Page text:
deliberate speed loss. Particularly, those speed
loss become significant in rough seas because ship
motion and wave loads become large. In addition to this, in the real navigation, ship course are
changed to avoid severe condition particularly in

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large motion and acceleration. This implies that


the statistical characteristics of wave loads should
be also evaluated in various wave conditions that
hull girder vibration doesnt occur.
Based on the results in Figures 11 and 12, it is
verified that the setting of ship speed has much
effect on the probability. Therefore, it is important
to compute wave loads taking the effect of speed
reduction into account.

rough seas. In the meanwhile, usual computations


for the evaluation of statistical characteristics of
ship motion and wave loads have been generally
conducted under the assumption that ship speed
and course are constant. Therefore, it is inadequate
to assess the effect of hull girder vibration on wave
loads quantitatively based on the computation and
the model experiments with constant ship speed
and course. This implies that computation and
model experiments taking the effect of operation
should be conducted.
Using the present computation method, the
probability of occurrence with speed reduction is
computed. It is shown as the dotted line in Fig. 11.
In this computation, ship speed was reduced to
two third of initial ship speed when the pitching
motion becomes large in the computation.
It is found that the probability with speed reduction becomes smaller than that without speed
reduction because the whipping induced hull girder
vibration is significantly reduced owing to the
speed reduction. It is clarified that the evaluation
without the effect of operation may overestimate
the effect of hull girder vibration on statistical
characteristics of wave loads quantitatively.
Figure 12 shows the example of the computed
probability of occurrence of wave vertical bending
moment with various ship speeds. This probability is derived from the histogram of the computed
sagging and hogging moment separately. It is
found that the occurrence probability of sagging
moment is slightly different from that of hogging
moment because the effect of hull girder vibration
and nonlinearity of ship motion are not significant
in 5 m wave height. In the meanwhile, it is clarified that the effect of ship forward speed on the
probability is significant. In the real navigation,
criteria for the speed loss and the course change
are based on not only hull girder vibration but also

4.2

The effect of course change on the short


term probability of wave loads

Figure 13 shows the relation of course change


with the probability of wave vertical bending
moment. The solid line in Fig. 13 shows the probability of occurrence without course change. This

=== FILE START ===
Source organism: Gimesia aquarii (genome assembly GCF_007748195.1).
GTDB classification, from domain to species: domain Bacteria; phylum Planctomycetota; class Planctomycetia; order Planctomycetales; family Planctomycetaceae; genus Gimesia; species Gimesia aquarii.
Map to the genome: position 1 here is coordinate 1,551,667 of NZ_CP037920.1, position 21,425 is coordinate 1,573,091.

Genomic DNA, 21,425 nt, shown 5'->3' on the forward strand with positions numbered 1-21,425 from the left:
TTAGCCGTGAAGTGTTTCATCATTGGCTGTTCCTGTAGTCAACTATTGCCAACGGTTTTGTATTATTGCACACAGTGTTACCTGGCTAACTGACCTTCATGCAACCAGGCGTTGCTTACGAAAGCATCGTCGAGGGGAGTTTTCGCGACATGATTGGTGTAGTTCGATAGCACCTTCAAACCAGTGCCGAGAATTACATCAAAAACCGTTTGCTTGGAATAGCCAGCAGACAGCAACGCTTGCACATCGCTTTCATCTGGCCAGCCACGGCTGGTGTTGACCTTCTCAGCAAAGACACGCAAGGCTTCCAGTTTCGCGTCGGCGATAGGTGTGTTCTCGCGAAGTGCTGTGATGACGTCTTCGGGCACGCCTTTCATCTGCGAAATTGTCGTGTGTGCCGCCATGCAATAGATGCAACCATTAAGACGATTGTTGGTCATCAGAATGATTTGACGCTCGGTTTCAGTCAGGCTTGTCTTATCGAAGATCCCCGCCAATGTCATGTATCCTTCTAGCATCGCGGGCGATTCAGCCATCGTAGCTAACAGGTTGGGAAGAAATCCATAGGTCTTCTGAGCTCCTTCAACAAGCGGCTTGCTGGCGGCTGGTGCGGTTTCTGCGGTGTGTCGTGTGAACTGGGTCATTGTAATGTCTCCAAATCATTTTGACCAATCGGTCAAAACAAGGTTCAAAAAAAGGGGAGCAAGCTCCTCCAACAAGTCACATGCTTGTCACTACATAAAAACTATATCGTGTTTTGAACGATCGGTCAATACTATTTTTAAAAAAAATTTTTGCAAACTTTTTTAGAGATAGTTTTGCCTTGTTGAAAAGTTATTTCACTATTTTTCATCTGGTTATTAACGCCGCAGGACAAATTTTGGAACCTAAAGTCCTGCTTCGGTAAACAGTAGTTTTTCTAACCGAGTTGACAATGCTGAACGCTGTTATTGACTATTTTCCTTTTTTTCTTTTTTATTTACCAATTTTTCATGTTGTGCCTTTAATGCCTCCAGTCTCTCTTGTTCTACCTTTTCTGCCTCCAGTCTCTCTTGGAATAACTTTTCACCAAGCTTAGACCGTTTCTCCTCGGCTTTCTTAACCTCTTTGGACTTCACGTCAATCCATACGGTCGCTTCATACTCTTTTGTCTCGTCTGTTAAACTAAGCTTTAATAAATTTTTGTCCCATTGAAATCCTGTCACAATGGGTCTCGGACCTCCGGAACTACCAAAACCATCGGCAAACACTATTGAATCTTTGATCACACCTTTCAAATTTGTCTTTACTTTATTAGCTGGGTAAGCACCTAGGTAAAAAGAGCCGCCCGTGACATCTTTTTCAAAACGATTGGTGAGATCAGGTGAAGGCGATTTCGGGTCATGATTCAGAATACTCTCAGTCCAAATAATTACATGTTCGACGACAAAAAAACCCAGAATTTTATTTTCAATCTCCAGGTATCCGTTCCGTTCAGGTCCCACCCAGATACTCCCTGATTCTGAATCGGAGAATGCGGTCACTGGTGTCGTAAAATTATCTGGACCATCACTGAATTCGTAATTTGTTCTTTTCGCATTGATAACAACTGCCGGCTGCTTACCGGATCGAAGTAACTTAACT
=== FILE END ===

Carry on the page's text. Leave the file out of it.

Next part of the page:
means that computation is carried out with constant headings. In the meanwhile, the dotted line
shows the probability of occurrence with course
change. In this computation, heading angle was
varied from head seas (180 deg.) to bow quartering
seas (170 deg.) when the pitching motion becomes
large in the computation. It is found that the probability with course change becomes smaller than
that without course change because the whipping
induced hull girder vibration is certainly reduced
owing to the course change. It is clarified that the
direct computation can explain the effect of course
change on the probability rationally.
In addition to them, probability of wave loads
at bow seas (170 deg.) computed without course
change is also computed. This is shown as the
small dotted line in Fig. 13. Although the resulting
heading is same as bow seas (170 deg.), it is found
that the probability at bow seas is different from
that with course change in head seas. It is clarified the evaluation of statistical characteristics of
wave loads with constant course may be different

V.B.M. (T02 = 15sec., H1/3 = 5m)

1
0

0.005

0.01

0.015

0.02

0.025

0.03

0.035

0.005

Sagging (T02 = 15sec., H1/3 = 10m)


0.01
0.015
0.02
0.025

0.03

0.035

Without Course change (Head seas only)


With Course change

Sagging(Fn = 0.182)
Hogging(Fn = 0.182)
Sagging(Fn = 0.12)
Hogging(Fn = 0.12)

Bow seas (170 deg. ) without course change


0.1
P

0.1

0.01

0.01

0.001

0.001

Mv/gBL^2

Mv/gBL2

Figure 13. The relation of wave encounter angle with


the probability of occurrence of wave vertical bending moment at midship ( = 180 deg., significant wave
height:10 m, mean wave period:15.0 sec.).

Figure 12. The effect of ship speed on the probability


of occurrence of wave vertical bending moment at midship ( = 180 deg., significant wave height:5 m, mean
wave period:15.0 sec.).

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from the real situation. Therefore, it is important


to compute wave loads taking the effect of course
change into account.
In the meanwhile, it is considered that further
quantitative examination of the degree of speed
reduction is required in the future study. Particularly, the relation of the criteria for the speed loss
and the course change with statistical characteristics of wave loads should be examined further
although it is clarified that the direct computation
can explain the effect of speed reduction on the
probability rationally.
5

Hamamoto, M. & Kim, Y.S. 1993. A New Coordinate